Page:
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Low suction on digital drainage devices promptly improves post-operative air leaks following lung resection operations: a retrospective study

Abstract

Background

We investigated the most effective suction pressure for preventing or promptly improving postoperative air leaks on digital drainage devices after lung resection.

Methods

We retrospectively analyzed the postoperative data of 242 patients who were monitored with a digital drainage system after pulmonary resection in our institution between December 2017 and June 2020. We divided the patients into three groups according to the suction pressure used: A (low-pressure suction group: − 5 cm H2O), B (intermediate-pressure group: − 10 cm H2O), and C (high-pressure suction group: − 20 cm H2O). We evaluated the duration of air leaks, timing of chest tube replacement, the amount of postoperative air leak, volume of fluid drained before chest tube removal, and the total number of air leaks during drainage.

Results

In total, 217 patients were included in this study. The duration of air leaks gradually decreased with significant difference between the groups, the highest decrease in A, the lowest decrease in C (P = 0.019). Timing of chest tube replacement, on the other hand, did not significantly differ between the three groups (P = 0.126). The number of postoperative air leaks just after surgery did not significantly differ between the three groups (P = 0.175), but the number of air leaks on postoperative day 1 were fewest in group A, then B, and greatest in group C (P = 0.033). The maximum amount of air leaks during drainage was lowest in A, then B, and highest in C (P = 0.036). Volume of fluid drained before chest tube removal did not significantly differ between the three groups (P = 0.986).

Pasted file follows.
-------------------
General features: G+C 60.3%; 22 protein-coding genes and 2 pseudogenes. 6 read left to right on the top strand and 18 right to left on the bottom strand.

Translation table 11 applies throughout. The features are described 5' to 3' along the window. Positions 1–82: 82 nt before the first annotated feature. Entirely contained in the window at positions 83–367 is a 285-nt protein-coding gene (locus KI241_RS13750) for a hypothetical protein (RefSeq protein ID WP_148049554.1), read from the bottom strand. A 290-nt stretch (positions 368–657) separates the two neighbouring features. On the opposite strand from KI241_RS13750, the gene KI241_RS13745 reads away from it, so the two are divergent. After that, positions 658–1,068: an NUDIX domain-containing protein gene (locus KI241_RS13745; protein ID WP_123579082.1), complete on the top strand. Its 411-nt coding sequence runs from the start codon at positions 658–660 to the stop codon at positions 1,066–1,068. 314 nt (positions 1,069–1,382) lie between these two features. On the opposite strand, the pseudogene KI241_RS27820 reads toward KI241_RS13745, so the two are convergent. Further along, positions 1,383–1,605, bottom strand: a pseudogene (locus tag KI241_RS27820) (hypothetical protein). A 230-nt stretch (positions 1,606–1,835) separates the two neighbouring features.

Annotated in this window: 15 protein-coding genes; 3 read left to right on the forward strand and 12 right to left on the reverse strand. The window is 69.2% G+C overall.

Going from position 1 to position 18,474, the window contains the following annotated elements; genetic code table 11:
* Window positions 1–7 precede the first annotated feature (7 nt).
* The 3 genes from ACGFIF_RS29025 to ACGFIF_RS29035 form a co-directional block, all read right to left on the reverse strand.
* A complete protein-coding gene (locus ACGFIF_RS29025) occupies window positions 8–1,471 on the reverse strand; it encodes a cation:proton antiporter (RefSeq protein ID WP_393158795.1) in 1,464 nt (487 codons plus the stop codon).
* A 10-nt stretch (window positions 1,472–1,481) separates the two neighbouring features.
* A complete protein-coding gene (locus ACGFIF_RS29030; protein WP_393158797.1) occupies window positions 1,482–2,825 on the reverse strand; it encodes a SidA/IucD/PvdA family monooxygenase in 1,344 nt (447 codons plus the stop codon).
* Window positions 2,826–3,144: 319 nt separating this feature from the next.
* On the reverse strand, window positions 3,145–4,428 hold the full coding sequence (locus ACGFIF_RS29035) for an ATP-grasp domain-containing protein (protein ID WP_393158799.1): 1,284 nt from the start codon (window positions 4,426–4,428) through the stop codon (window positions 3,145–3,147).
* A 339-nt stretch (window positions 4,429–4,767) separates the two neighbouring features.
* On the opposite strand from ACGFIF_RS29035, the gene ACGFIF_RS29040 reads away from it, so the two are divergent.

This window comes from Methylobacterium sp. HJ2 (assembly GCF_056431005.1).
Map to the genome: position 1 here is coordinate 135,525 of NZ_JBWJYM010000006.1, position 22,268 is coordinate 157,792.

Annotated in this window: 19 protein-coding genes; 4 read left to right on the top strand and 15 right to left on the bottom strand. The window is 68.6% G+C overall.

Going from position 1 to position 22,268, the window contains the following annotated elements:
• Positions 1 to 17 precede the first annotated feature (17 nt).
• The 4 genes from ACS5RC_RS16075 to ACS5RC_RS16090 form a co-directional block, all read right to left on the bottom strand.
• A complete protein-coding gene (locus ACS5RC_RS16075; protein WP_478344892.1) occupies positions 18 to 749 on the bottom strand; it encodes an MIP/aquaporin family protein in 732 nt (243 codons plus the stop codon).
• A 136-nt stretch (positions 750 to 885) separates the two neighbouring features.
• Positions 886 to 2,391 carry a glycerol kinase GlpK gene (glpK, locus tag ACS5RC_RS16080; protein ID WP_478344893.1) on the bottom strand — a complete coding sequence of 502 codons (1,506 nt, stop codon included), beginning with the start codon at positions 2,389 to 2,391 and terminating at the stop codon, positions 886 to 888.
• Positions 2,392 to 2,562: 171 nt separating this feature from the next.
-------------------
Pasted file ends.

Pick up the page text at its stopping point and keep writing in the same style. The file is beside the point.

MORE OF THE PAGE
Conclusion

Low-pressure suction after pulmonary resection seems to avoid or promptly improve postoperative air leaks in digital drainage devices after lung resection.

Trial registration

This is a single-institution, retrospective analysis-based study of data from an electronic database. Study protocol was approved by the Akashi Medical Center Institutional Research Ethics Board (approval number: 2020–9).